My guess is that San Francisco may be moving into the same position. Since parking with a permit is free, it’s to everyone’s advantage to get one any way they can.
The solution? Charge for all parking. Handicapped people need the space because they need access. They don’t need “free” parking. The new system could provide reduced fees for handicapped parkers with a special permit or whatever if that’s necessary.
Charging for all parking would make the handicapped permits less desirable and would open up space for legitimate handicapped parkers to use. The irony of it all is that the city allows charging for off-street handicapped parking.
This is a perfect example of the law of unintended consequences kicking in. San Francisco will spend millions for the new program and it will fail because of another program that is already in place. Good people making decisions to help some that actually ends up hurting everyone.
I’ll keep you posted.
Fights Break Out After Celine Dion Concert (from Milwaukee 620 WTMJ Newsradio):
Fans said the Celine Dion concert was wonderful, but it was after the show where crowds got unruly and into a case of “ramp rage.” Milwaukee police were called to the parking ramp across from the Bradley Center on Monday night after people became enraged while waiting to leave the structure.
Phil Vollrath said fights (on the ramp) started to erupt about an hour after the show. “They got out of their cars and were shouting and waving their fists at each other, calling 911,” said Vollrath. “One car came driving down the ramp at a good rate of speed with its horn blowing.”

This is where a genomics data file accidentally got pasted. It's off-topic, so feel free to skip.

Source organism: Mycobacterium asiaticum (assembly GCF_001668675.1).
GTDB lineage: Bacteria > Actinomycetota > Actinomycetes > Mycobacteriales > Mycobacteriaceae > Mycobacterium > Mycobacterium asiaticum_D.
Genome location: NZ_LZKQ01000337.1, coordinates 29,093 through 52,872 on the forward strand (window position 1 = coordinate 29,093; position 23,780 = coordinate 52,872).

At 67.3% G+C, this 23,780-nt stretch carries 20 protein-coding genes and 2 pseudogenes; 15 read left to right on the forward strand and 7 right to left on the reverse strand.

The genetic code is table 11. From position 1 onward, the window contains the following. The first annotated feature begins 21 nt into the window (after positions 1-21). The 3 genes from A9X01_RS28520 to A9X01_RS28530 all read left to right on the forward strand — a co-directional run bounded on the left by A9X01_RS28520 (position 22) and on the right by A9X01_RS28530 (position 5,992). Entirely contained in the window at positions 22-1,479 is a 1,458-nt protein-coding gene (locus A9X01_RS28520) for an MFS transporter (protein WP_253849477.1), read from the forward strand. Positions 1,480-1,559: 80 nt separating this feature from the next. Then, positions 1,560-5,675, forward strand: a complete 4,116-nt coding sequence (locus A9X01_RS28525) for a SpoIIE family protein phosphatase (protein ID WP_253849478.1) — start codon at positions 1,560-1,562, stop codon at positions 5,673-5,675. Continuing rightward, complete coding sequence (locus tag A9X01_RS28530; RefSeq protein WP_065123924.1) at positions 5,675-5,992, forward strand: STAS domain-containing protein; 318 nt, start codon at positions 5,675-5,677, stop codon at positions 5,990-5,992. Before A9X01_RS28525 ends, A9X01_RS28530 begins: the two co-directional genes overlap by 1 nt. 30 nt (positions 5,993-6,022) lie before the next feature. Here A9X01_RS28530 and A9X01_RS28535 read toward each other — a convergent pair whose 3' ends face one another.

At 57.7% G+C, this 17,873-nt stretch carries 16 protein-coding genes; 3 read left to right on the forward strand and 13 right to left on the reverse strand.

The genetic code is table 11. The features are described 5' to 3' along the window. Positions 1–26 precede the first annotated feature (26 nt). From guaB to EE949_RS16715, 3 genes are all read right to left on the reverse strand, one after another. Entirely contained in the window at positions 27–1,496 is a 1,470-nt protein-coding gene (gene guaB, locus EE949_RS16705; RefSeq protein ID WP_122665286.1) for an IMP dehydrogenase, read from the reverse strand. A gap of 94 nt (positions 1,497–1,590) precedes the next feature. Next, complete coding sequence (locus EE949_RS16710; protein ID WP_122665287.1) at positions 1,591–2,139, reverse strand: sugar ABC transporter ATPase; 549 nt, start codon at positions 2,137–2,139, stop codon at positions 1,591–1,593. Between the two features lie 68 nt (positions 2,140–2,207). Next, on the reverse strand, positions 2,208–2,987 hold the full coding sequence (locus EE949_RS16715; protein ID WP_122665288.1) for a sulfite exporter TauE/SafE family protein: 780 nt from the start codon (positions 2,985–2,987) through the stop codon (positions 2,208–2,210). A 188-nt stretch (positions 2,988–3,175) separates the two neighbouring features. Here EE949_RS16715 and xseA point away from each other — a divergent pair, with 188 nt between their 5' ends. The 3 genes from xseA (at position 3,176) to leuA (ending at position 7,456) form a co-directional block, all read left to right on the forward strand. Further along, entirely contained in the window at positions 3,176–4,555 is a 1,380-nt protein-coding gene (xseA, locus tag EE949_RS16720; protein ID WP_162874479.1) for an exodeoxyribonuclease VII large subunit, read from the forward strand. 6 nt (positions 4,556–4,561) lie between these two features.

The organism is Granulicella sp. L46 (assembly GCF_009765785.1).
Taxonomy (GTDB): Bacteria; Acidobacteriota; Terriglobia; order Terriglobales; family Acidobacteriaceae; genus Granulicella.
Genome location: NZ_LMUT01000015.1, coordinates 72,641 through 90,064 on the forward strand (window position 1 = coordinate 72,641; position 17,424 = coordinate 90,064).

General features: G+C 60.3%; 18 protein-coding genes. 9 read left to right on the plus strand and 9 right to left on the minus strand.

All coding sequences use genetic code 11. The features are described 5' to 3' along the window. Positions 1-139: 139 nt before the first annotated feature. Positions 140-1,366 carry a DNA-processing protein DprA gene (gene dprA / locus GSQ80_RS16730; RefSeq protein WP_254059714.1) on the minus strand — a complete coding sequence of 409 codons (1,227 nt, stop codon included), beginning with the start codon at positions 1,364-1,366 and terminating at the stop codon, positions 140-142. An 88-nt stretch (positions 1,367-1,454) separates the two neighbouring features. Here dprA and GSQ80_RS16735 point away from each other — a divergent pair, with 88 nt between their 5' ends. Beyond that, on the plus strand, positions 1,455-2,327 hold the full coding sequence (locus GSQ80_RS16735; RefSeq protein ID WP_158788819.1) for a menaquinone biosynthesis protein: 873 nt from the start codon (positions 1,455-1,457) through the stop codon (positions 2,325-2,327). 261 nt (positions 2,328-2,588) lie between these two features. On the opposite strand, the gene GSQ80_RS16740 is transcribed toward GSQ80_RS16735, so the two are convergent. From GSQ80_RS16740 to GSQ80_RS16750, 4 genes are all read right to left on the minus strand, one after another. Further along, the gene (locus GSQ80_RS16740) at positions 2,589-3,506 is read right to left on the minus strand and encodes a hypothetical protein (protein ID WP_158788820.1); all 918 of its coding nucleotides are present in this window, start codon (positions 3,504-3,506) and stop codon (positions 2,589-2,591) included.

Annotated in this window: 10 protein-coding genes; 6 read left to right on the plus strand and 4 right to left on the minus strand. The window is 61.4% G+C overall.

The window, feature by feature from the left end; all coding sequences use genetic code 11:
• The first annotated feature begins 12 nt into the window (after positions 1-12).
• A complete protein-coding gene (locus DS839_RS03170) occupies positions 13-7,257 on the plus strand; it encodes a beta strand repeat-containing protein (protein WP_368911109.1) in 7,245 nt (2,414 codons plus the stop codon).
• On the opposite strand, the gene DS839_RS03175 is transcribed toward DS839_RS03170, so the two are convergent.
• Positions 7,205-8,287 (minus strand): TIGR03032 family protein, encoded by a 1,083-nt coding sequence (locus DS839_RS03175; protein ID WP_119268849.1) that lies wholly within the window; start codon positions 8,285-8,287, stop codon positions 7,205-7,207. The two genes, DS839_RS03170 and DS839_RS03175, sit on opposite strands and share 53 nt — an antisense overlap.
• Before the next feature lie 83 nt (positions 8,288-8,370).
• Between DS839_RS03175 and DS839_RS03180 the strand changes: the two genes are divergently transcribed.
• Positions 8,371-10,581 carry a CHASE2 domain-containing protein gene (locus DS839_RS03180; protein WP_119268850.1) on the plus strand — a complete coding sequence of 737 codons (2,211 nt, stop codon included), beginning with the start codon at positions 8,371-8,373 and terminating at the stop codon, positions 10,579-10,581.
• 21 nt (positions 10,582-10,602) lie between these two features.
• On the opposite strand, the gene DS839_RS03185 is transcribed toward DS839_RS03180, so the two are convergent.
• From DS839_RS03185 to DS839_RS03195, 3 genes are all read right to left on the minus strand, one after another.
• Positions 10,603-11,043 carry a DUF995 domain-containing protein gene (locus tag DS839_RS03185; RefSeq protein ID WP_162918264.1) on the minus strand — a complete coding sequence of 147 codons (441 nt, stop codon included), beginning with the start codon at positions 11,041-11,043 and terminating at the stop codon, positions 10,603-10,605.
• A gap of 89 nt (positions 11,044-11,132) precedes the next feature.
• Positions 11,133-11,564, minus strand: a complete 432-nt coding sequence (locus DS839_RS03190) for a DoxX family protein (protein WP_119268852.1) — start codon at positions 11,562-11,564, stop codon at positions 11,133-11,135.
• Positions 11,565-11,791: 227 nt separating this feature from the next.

One woman ended up in a car accident when, she said, someone tried to cut her off. Another person called police because people were pounding on her vehicle.
The city blames the problems on the fact that the parking garage was filled with cars.
I thought Celine Dion was one of those soft, loving Canadian singers who followed the poem of William Congreve:
Music hath charms to soothe the savage breast,
To soften rocks, or bend a knotted oak.
Well, I think Celine needs to work on her soothing. Her multiyear-long gig in Vegas must have roughed her up a bit. Also, the local constabulary needs to work on its ability to affix blame. Reread the last sentence in the article I quoted above – duh!
In case you were wondering, Congreve also coined this gem:
Heav’n hath no rage like love to hatred turn’d,
Nor Hell a fury, like a woman scorn’d.
And you thought I had no culture.
I know, I know – I’m hammering this home. Gasoline prices are down again, Under $2 a gallon for the first time in recent history. I thought pump prices were going to blow us out of the water and destroy our economy. I thought people couldn’t afford houses because they had to fill their car. So what happened?
The market happened. People starting using less fuel, the supply went up, the price went down. The price of oil is a bit more complicated, but it works the same way. A barrel of oil is one-third of what it was three months ago. The rising dollar has helped.
Where are all the naysayers?
We at PT began holding “webinars” in December. Our first was Dennis Cunning on this very topic. More than 500 people attended the online event, with more coming online and downloading it daily.
All the best in 2009.